11. Catholic Emancipation and Parliamentary ReformBetween the revolutionaries and the bigots stood the Catholic party, representing the mass of Irishmen. The Catholics had had since 1782 a Central Committee at Dublin to look after their interests. Their position was a strong one, as Pitt sympathised with them, and the United Irish bade heavily for their help. The educated Catholics looked to the Government for support, while the ignorant masses fell blindly into the plans of the United Irishmen. The confusion was increased by the want of settled policy of the Government, where the liberal instincts of Pitt, and the prejudices of strong Protestants, like Fitzgibbon, afterwards Lord Clare, the Irish Chancellor, asserted themselves in turn. In 1793 the Irish Parliament was forced by the Government to pass a great Catholic Relief Act, which gave Catholics the franchise without the right of being returned members. This made it still harder to get Parliamentary Reform, because it was now seen that the Protestant ascendency depended on keeping up the rotten boroughs. In 1794 the Whig Lord-Lieutenant, Lord Fitzwilliam, an engaging and attractive man, tried and failed in his policy of conciliation. He turned out the notorious Beresford from a commissionership of the revenue, and frightened every jobber and place-hunter in Ireland. Fitzgibbon now persuaded the king that he would break his coronation oath if he let Catholics sit in Parliament. As a result Grattan's Reform Bill was rejected; and Fitzwilliam was superseded by Lord Camden. The Catholic Committee dissolved itself, and the United Irishmen prepared for a revolution.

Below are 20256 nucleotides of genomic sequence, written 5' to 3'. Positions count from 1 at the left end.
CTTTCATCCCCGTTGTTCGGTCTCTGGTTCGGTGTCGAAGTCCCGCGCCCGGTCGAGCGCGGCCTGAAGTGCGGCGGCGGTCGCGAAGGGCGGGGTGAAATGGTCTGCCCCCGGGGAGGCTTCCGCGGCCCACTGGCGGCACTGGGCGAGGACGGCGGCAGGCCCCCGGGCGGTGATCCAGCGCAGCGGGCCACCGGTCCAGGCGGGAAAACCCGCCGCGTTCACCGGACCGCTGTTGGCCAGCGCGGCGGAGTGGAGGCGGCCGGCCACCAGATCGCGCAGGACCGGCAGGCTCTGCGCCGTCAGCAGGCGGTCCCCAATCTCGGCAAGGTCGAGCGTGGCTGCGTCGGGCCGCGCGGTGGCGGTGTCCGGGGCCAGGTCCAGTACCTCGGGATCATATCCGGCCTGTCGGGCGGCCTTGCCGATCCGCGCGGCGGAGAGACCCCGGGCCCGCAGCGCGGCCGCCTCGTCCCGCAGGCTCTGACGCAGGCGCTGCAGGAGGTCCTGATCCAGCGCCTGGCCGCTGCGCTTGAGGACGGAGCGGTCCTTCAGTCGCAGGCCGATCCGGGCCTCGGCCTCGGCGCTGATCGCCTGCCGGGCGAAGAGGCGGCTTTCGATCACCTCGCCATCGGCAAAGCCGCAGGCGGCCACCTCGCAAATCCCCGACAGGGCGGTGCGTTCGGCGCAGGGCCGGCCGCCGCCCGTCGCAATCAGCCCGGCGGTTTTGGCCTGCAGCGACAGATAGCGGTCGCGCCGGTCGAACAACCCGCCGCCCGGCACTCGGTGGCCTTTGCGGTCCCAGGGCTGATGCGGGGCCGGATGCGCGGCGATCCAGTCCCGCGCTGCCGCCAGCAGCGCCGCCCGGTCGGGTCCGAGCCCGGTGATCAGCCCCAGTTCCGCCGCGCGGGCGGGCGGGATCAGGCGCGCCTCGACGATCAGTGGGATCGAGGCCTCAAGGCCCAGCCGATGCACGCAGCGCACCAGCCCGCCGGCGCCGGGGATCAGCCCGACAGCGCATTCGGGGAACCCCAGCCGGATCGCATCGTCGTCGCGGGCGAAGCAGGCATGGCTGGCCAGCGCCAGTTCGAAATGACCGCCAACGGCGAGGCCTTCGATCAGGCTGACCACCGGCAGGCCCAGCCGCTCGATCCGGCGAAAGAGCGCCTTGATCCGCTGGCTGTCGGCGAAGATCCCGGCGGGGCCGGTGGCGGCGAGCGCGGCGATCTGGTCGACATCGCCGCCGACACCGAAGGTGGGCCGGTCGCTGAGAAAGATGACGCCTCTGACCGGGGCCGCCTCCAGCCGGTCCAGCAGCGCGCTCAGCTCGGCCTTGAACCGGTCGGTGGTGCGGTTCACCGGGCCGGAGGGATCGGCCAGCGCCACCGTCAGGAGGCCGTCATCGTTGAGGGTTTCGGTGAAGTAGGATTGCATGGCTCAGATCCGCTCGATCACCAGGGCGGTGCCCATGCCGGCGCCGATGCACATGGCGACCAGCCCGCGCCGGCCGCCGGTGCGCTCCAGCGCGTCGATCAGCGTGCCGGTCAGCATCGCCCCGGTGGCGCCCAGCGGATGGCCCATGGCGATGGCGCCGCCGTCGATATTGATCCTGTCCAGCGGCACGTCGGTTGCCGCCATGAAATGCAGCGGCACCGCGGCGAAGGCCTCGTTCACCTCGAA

12. Tone and Lord Edward now fled to the Continent, and arranged with the French general, Lazare Hoche, that an army of French Free-thinkers should The Rebellion come to the help of the Catholic Irish, though of 1798. little came from this. But the popularity of the rebel leaders with the peasantry soon turned the northern Protestants on to the side of the Government, and when the war broke out in 1798 it was a regular religious war of Protestant and Catholic.